Skip to comments.'Rogue waves' reported by mariners get scientific backing
Posted on 07/23/2004 1:25:25 AM PDT by Rebelbase
PARIS (AFP) - European satellites have given confirmation to terrified mariners who describe seeing freak waves as tall as 10-storey buildings, the European Space Agency (ESA) said.
"Rogue waves" have been the anecdotal cause behind scores of sinkings of vessels as large as container ships and supertankers over the past two decades.
But evidence to support this has been sketchy, and many marine scientists have clung to statistical models that say monstrous deviations from the normal sea state only occur once every thousand years.
Testing this promise, ESA tasked two of its Earth-scanning satellites, ERS-1 and ERS-2, to monitor the oceans with their radar.
The radars send back "imagettes" -- a picture of the sea surface in a rectangle measuring 10 by five kilometers (six by 2.5 miles) that is taken every 200 kms (120 miles).
Around 30,000 separate "imagettes" were taken by the two satellites in a three-week project, MaxWave, that was carried out in 2001.
Even though the research period was brief, the satellites identified more than 10 individual giant waves around the globe that measured more than 25 metres (81.25 feet) in height, ESA said in a press release.
The waves exist "in higher numbers than anyone expected," said Wolfgang Rosenthal, senior scientist with the GKSS Research Centre in Geesthacht, Germany, who pored over the data.
"The next step is to analyse if they can be forecasted," he said.
Ironically, the research coincided with two "rogue wave" incidents in which two tourist cruisers, the Bremen and the Caledonian Star, had their bridge windows smashed by 30-metre (100-feet) monsters in the South Atlantic.
The Bremen was left drifting without navigation or propulsion for two hours after the hit.
In 1995, the British cruise liner Queen Elizabeth II (news - web sites) encountered a 29-metre (94.25-feet) wall of water during a hurricane in the North Atlantic.
Its captain, Ronald Warwick, likened it to "the White Cliffs of Dover."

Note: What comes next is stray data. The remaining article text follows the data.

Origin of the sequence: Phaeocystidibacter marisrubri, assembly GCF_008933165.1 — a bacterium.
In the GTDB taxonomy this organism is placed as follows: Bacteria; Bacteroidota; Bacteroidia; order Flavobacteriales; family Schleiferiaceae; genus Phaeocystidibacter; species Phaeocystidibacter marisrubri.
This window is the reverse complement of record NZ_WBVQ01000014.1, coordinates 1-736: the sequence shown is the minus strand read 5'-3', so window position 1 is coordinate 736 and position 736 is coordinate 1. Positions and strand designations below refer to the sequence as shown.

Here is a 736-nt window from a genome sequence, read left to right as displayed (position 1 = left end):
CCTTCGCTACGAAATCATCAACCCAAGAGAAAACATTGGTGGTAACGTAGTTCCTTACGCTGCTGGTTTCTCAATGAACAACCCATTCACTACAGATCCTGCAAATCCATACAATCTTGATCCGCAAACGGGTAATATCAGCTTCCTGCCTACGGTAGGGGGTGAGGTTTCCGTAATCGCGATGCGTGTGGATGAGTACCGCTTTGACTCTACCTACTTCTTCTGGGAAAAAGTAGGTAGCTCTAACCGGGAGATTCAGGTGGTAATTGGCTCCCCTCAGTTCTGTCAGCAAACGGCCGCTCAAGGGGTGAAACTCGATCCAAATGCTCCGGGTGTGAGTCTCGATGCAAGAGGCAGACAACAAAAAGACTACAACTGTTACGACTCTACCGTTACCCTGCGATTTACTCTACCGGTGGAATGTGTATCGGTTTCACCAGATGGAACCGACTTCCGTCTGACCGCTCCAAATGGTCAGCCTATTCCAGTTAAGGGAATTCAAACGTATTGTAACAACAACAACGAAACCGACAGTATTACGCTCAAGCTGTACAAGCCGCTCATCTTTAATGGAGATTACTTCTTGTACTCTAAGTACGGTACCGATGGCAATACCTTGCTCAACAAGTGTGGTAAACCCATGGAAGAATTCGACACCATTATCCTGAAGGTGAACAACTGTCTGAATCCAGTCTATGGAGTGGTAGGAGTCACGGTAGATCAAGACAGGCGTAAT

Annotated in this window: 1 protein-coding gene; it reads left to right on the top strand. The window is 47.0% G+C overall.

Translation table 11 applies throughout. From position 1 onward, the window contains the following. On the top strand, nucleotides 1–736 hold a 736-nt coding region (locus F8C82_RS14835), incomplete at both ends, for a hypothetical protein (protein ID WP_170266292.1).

In the next phase of research, a project called Wave Atlas will use two years of "imagettes" to create a worldwide atlas of rogue wave events and carry out statistical analyses, ESA said.
The goal is to find out how these strange, cataclysmic phenomena may be generated by ocean eddies and currents or by the collision of weather fronts, and which regions of the seas may be most at risk.
Finding out could help ship architects and the designers of oil rigs and their operators to skirt the menace
Predicting rouge waves would be invaluable.
My squadron had a ship head into Japan to have repairs done, and two sailors went to the stern to do some maintenance. Rogue wave came, the railing didn't keep 'em onboard. They retreived one sailor with a broken arm. We spent two days searching, but never found the other.
This is very interesting.
Apparently it defied the "conventional scientific wisdom" and wasn't believed, until now, when they have irrefutable proof.
I wonder what is causing them.
Old salts talk about a Devils' Wave at Monterey. The waters are calm. Then, out of the blue, a giant wave appears and destroys fishing ships. There are mysteries in the sea yet uncovered. FReegards....
One possible cause is underwater earthquakes. Gasses could cause pressures. Large, deep underwater caves could cause periodic pressures as the water streams around inside them at different lunar cycles. And God-knows-what.
To see them from Satellites they must be huge.
"Wonder what's causing them.."
I recall an article in Reader's Digest about 30 years ago..
A cadet training vessel, a sailing ship, was capsized at sea by what was believed to be a rogue wave..
The theory has been around a long time that it is "convergence", that waves can meet, and add their strength together..
With the proper conditions, the additive affects create these big boomers..
Another article I read on this subject noted the large waves that precede hurricanes, and pointed out that ocean currents and even weather fronts can contribute to abnormally large waves.
Still plenty to learn about the world we live in, let alone the universe..
Isn't that what you get when Tammy Faye Baker entered a room?
Normal waves in the ocean are caused by when wind blows across the water's surface. The wave height is determined by wind speed, fetch, duration, and the water's depth.
Here is a wave machine. Play with it to see how high you can make a wave.
The prevailing theory holds that freak waves can result when strong, high storm waves slam headlong into a powerful current traveling in the opposite direction. The interaction can push together the storm swells, so that their frequencies superimpose, creating one tremendously powerful wave that can reach a height of 100 feet or more.
97 feet was my best effort.
Yeah, that is as high as it goes. I wish it would let you have more variablility in the wind speed. Like increasing it to 75 knots or so. Similiar to Hurricane strength winds.
The theory of singular waves has been around for many decades. This article points out more observations (more that can be seen from ships, that is.)
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